with the aural fixation / visual manipulations of
the artwork of — and special appearance by — Joshua Petker
as well as portrayals by Dirk Mai and Julia Romanenko.
First and foremost?
The Laramie Project: 10 Years Later is a phenomenal script. Written as a follow-up to Tectonic Theater’s docudrama The Laramie Project (2000), the sequel’s premise is an exploration of how Laramie, Wyoming has changed a decade after the brutal murder of Matthew Shepard.
Referred to on the theater’s site as an epilogue, the printed work Perrette (and co) performed on Sunday is the end result of five members of Tectonic — founder Moisés Kaufman, accompanied by Andy Paris, Leigh Fondakowski, Greg Pierotti and Stephen Belber — who sought out the same people they interviewed ten years ago for The Laramie Project and spoke with them again, along with new members of the community.
A portion of these accounts has been edited into a 10 minute clip posted on Tectonic Theater’s YouTube channel. (Link provided for those whom might be interested in subscribing…)
Otherwise, I’ve embedded it here:
In short, The Laramie Project: 10 Years Later posits regional questions, such as “Has Matthew’s murder had a lasting impact on [their] community?” and “How has the town changed as a result of this event?”
Moreover, the play addresses salient topics regarding the nation’s current social climate, through queries such as “What does life in Laramie tell us about life in America 10 years later?”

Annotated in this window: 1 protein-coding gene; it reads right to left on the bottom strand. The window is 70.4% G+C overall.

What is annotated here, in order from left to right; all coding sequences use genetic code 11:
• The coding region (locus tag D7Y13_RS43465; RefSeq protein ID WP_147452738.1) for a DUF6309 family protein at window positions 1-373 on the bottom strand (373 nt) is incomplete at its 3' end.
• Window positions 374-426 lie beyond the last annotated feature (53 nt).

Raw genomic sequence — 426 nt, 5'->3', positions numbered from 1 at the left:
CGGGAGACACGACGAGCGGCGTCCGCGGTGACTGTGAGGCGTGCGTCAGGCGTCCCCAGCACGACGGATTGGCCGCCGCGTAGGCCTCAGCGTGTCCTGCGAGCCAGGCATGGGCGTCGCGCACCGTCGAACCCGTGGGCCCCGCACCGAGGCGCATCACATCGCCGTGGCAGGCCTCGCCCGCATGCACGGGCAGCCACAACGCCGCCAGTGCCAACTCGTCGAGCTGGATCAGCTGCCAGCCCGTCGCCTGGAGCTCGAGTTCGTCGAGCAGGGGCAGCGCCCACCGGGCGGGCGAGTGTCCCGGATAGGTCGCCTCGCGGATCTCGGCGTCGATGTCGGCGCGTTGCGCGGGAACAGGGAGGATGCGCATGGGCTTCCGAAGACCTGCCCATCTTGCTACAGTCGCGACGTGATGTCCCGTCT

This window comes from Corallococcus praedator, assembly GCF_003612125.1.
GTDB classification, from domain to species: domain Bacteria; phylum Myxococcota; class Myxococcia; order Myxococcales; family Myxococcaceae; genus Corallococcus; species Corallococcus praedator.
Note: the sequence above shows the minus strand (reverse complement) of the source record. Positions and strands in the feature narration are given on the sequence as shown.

Insofar as my promise to post images from Sunday’s reading at Hollywood United Methodist Church, I encountered a bit of a roadblock on that venture—namely, several signs with the statement “There is no photography or recording (video or audio) allowed at this performance” that had been affixed throughout the structure, replete with a sentiment of “Thank you!”
In a different setting, for a different cause, and with a different cast–namely, one in which I don’t have such a formidable level of respect, let alone a personal relationship of any sort?
Truth be told, I probably would have considered it just another “Don’t So Delicious To Do.”
Nonetheless, in this case?
A group shot (courtesy of Richard Settle) will have to suffice, please.&.thanks:
A review of the performance awaits
:: ‘Beneath the Cut’ ::
Hey guys–this one’s time-sensitive, so please take note…
I’m attending and will have my own first-person account/commentary later, but want to share this article written by Adam Bryant (of TVGuide.com):
NCIS‘ Pauley Perrette and more of TV’s biggest stars are banding together for a one-time performance of The Laramie Project: 10 Years Later to benefit the Matthew Shepard Foundation and stand up for gay rights.
The play is a sequel to The Laramie Project, which was based on the reactions of people in Laramie, Wyo., after Shepard, a 21-year-old gay college student, was murdered there in 1998. The new production revisits the townspeople a decade later and also portrays an interview with one of Shepard’s killers.
The new play began performances across the country on Oct. 12. Perrette said she was approached by a member of her church, Hollywood United Methodist Church, about putting together a reading of the play there. Pretty soon, Perrette’s NCIS co-star Michael Weatherly, The Big Bang Theory‘s Jim Parsons and Johnny Galecki, House‘s Lisa Edelstein, Dexter‘s Julie Benz, Heroes‘ Zachary Quinto and Emmy winner Christian Clemenson were all on board.
“We have so many people from so many different shows, which is fun,” Perrette toldTVGuide.com. “Everyone we called was like, ‘I’m in.’ It’s really incredible. We’re just extremely excited, and it’s really amazing to have that many people come together to do something that’s important.”